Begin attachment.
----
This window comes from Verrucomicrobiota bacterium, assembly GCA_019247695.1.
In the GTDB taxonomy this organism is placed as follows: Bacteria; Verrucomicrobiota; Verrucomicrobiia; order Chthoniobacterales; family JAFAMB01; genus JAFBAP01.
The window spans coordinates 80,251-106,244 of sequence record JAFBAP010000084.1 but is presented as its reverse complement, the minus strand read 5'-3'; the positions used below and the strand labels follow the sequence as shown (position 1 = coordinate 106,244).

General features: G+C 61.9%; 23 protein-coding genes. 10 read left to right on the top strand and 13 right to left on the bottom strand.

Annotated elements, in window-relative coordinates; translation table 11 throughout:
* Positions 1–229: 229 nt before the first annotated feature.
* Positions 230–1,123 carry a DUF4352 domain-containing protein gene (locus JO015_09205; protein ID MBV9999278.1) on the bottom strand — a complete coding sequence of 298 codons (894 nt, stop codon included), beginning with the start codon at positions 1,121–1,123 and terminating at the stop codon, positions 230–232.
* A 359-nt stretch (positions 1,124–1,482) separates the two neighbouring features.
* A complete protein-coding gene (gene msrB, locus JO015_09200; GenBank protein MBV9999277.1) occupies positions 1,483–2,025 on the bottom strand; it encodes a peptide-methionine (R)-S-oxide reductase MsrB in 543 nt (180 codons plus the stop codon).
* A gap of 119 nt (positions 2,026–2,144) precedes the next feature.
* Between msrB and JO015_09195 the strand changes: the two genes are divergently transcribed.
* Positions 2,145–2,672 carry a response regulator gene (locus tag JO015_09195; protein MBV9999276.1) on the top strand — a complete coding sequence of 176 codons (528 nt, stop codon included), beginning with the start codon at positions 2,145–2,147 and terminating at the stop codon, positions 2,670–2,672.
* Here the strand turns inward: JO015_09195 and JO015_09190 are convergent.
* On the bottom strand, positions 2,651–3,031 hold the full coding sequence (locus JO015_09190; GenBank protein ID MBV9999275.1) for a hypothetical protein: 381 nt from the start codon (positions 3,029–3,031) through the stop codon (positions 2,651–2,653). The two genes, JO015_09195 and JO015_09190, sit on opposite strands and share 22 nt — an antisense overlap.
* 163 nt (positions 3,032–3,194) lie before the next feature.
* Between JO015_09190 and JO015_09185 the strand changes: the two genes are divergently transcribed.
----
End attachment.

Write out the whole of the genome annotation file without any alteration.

This window comes from Verrucomicrobiota bacterium, assembly GCA_019247695.1.
In the GTDB taxonomy this organism is placed as follows: Bacteria; Verrucomicrobiota; Verrucomicrobiia; order Chthoniobacterales; family JAFAMB01; genus JAFBAP01.
The window spans coordinates 80,251-106,244 of sequence record JAFBAP010000084.1 but is presented as its reverse complement, the minus strand read 5'-3'; the positions used below and the strand labels follow the sequence as shown (position 1 = coordinate 106,244).

General features: G+C 61.9%; 23 protein-coding genes. 10 read left to right on the top strand and 13 right to left on the bottom strand.

Annotated elements, in window-relative coordinates; translation table 11 throughout:
* Positions 1–229: 229 nt before the first annotated feature.
* Positions 230–1,123 carry a DUF4352 domain-containing protein gene (locus JO015_09205; protein ID MBV9999278.1) on the bottom strand — a complete coding sequence of 298 codons (894 nt, stop codon included), beginning with the start codon at positions 1,121–1,123 and terminating at the stop codon, positions 230–232.
* A 359-nt stretch (positions 1,124–1,482) separates the two neighbouring features.
* A complete protein-coding gene (gene msrB, locus JO015_09200; GenBank protein MBV9999277.1) occupies positions 1,483–2,025 on the bottom strand; it encodes a peptide-methionine (R)-S-oxide reductase MsrB in 543 nt (180 codons plus the stop codon).
* A gap of 119 nt (positions 2,026–2,144) precedes the next feature.
* Between msrB and JO015_09195 the strand changes: the two genes are divergently transcribed.
* Positions 2,145–2,672 carry a response regulator gene (locus tag JO015_09195; protein MBV9999276.1) on the top strand — a complete coding sequence of 176 codons (528 nt, stop codon included), beginning with the start codon at positions 2,145–2,147 and terminating at the stop codon, positions 2,670–2,672.
* Here the strand turns inward: JO015_09195 and JO015_09190 are convergent.
* On the bottom strand, positions 2,651–3,031 hold the full coding sequence (locus JO015_09190; GenBank protein ID MBV9999275.1) for a hypothetical protein: 381 nt from the start codon (positions 3,029–3,031) through the stop codon (positions 2,651–2,653). The two genes, JO015_09195 and JO015_09190, sit on opposite strands and share 22 nt — an antisense overlap.
* 163 nt (positions 3,032–3,194) lie before the next feature.
* Between JO015_09190 and JO015_09185 the strand changes: the two genes are divergently transcribed.